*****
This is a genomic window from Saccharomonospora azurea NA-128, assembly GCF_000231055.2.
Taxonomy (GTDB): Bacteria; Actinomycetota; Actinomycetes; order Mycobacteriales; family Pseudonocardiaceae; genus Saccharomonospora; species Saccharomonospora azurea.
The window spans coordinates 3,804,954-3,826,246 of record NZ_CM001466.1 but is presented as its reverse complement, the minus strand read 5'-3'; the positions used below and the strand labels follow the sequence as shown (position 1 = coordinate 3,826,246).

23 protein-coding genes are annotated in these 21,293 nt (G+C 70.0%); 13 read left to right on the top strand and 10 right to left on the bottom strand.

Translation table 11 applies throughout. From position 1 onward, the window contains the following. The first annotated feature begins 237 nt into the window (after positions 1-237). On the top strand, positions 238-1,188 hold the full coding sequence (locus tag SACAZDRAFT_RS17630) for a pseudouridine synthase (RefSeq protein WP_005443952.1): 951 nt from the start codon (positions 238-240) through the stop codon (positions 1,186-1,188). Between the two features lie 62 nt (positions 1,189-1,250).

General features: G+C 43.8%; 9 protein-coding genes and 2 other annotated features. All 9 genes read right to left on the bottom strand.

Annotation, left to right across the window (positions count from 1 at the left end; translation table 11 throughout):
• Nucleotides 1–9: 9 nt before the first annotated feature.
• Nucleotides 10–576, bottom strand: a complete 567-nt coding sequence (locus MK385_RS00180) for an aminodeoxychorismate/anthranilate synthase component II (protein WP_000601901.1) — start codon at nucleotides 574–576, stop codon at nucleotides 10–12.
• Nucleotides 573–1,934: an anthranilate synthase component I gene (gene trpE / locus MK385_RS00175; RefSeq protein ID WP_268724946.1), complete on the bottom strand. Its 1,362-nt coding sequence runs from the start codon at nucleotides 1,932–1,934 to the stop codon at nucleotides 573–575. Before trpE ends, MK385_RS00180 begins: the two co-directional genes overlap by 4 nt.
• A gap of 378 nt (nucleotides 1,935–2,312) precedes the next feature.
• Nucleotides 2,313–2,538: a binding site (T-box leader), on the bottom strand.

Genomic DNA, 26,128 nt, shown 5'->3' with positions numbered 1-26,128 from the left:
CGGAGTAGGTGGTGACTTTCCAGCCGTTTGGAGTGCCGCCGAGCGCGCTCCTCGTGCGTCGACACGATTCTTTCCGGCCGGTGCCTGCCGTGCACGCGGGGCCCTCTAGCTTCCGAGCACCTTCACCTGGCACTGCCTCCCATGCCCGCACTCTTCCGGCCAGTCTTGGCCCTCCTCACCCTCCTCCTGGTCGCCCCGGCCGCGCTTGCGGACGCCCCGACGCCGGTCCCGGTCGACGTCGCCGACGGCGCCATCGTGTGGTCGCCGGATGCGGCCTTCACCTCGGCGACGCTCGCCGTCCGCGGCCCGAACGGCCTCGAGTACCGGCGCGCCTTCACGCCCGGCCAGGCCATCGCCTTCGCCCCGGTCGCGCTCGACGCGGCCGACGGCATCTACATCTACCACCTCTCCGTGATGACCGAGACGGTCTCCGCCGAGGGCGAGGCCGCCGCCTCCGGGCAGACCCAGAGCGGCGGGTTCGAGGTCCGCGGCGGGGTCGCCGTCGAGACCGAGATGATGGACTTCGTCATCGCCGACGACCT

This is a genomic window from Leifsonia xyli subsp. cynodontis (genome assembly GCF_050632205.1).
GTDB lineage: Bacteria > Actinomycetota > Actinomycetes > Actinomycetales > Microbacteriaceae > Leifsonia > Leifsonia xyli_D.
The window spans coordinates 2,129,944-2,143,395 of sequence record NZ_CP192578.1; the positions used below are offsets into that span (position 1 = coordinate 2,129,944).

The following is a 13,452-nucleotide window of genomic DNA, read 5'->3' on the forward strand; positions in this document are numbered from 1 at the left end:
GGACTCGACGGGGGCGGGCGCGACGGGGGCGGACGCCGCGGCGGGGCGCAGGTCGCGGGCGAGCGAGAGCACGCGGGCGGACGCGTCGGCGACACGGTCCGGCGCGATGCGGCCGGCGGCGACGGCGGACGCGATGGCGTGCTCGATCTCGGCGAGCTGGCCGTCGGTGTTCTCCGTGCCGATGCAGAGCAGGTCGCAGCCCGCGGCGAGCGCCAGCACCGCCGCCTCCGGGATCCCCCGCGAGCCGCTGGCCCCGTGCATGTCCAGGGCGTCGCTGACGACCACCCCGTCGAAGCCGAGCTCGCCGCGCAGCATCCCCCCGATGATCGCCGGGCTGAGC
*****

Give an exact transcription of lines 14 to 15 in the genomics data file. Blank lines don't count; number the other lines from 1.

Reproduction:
CGGAGTAGGTGGTGACTTTCCAGCCGTTTGGAGTGCCGCCGAGCGCGCTCCTCGTGCGTCGACACGATTCTTTCCGGCCGGTGCCTGCCGTGCACGCGGGGCCCTCTAGCTTCCGAGCACCTTCACCTGGCACTGCCTCCCATGCCCGCACTCTTCCGGCCAGTCTTGGCCCTCCTCACCCTCCTCCTGGTCGCCCCGGCCGCGCTTGCGGACGCCCCGACGCCGGTCCCGGTCGACGTCGCCGACGGCGCCATCGTGTGGTCGCCGGATGCGGCCTTCACCTCGGCGACGCTCGCCGTCCGCGGCCCGAACGGCCTCGAGTACCGGCGCGCCTTCACGCCCGGCCAGGCCATCGCCTTCGCCCCGGTCGCGCTCGACGCGGCCGACGGCATCTACATCTACCACCTCTCCGTGATGACCGAGACGGTCTCCGCCGAGGGCGAGGCCGCCGCCTCCGGGCAGACCCAGAGCGGCGGGTTCGAGGTCCGCGGCGGGGTCGCCGTCGAGACCGAGATGATGGACTTCGTCATCGCCGACGACCT

This is a genomic window from Leifsonia xyli subsp. cynodontis (genome assembly GCF_050632205.1).